As illustrated in FIGS. 2A and 2B, a horizontal blind B includes a head rail H and slats S. The blind B also utilizes lift material such as lift cord C or ladder material such as a ladder cord L which are integrated with the slats S. The lift cords C permit the slats S to be raised and lowered relative to the head rail H. The ladder cords C provide support for the slats S when the slats S are extended down from the head rail H. The ladder cords C also permit the slats S to be tilted if the front portion of the ladder cord C is raised as the back portion of the ladder cord C is lowered or vice versa. The lifting and tilting of these cords is controlled by the apparatus within the head rail H. Depending on the control apparatus provided, a user interface, shown as a flexible wand W in FIGS. 2A and 2B, may be used to tilt the slats S by twisting the wand W, and/or release the slats S for raising or lowering by pulling the wand. Although the wand W is a preferred user interface, those skilled in the art will recognize that in some applications other structures may be substituted for the wand.

FIG. 1 depicts control components of a blind that permits the slats S of the blind to be raised and lowered with ease without requiring the use of a user interface cord. The preferred components of the control apparatus include a rotateable shaft 2, a spring means 4, a gathering means 6 (illustrated as a cord-gathering shaft) and a brake means 8. In this embodiment, the lift cord L from the slats S of a blind will wind onto one or more cord-gathering shafts as the slats are raised. A force stored in the spring means 4 reduces the lift required by a user when the slats are raised. The brake means 8 stops the rotation of the shaft 2 to allow the slats to be lowered or raised to a desired fixed position.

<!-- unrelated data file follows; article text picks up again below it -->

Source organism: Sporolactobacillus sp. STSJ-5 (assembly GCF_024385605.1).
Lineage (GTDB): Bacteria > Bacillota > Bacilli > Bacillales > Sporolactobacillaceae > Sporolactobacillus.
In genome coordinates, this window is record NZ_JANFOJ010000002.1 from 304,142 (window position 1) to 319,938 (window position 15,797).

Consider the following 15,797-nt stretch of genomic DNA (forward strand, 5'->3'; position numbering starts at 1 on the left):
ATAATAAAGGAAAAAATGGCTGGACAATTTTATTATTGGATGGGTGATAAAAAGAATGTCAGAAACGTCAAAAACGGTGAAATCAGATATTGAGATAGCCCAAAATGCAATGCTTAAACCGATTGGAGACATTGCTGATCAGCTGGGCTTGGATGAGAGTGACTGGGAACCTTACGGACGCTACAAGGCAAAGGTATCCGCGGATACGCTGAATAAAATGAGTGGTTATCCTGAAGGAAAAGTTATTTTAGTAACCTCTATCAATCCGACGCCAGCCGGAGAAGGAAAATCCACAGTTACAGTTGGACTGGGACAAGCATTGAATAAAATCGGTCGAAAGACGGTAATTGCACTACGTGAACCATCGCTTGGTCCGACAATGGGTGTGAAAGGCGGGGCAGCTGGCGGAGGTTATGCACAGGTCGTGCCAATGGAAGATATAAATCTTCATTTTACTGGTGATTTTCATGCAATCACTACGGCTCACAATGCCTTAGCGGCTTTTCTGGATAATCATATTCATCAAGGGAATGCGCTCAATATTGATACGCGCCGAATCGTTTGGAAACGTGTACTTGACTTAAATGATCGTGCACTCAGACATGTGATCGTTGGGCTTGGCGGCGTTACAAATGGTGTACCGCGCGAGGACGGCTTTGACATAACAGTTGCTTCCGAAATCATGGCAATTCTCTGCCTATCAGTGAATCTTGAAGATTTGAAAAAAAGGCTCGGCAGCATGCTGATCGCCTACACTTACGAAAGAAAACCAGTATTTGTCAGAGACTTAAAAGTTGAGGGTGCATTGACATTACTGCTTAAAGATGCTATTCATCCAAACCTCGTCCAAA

As illustrated in FIGS. 1, 3 and 12, the preferred spring means includes a torsion spring. The torsion spring will store a rotational force for rotating the shaft 2 to assist with the retraction of the slats S to ensure orderly re-coiling of the lift cord and to ease lifting of the blind. The loaded force will increase as the slats S are moved to their lowest extended position EP (shown in FIG. 2A) and decrease as the slats S are collected and raised into a collected position CP near the head rail HP (shown in FIG. 2B). The torsion spring has a rotation end 16 and a fixed end 18. Generally, the rotation end 16 will rotate in conjunction with the shaft 2 to load or release a force in the spring. The fixed end 16 is connected with the head rail H by a fixed end mount 10 so that it will not rotate with the shaft 2. The fixed end mount 10 may optionally reside in a track (not shown) in the head rail H that will permit the fixed end 16 to move longitudinally, along the shaft and track, in combination with the changing length of the spring as it compresses and decompresses. While allowing the transverse movement, the track still prevents the fixed end 16 from rotating with the shaft.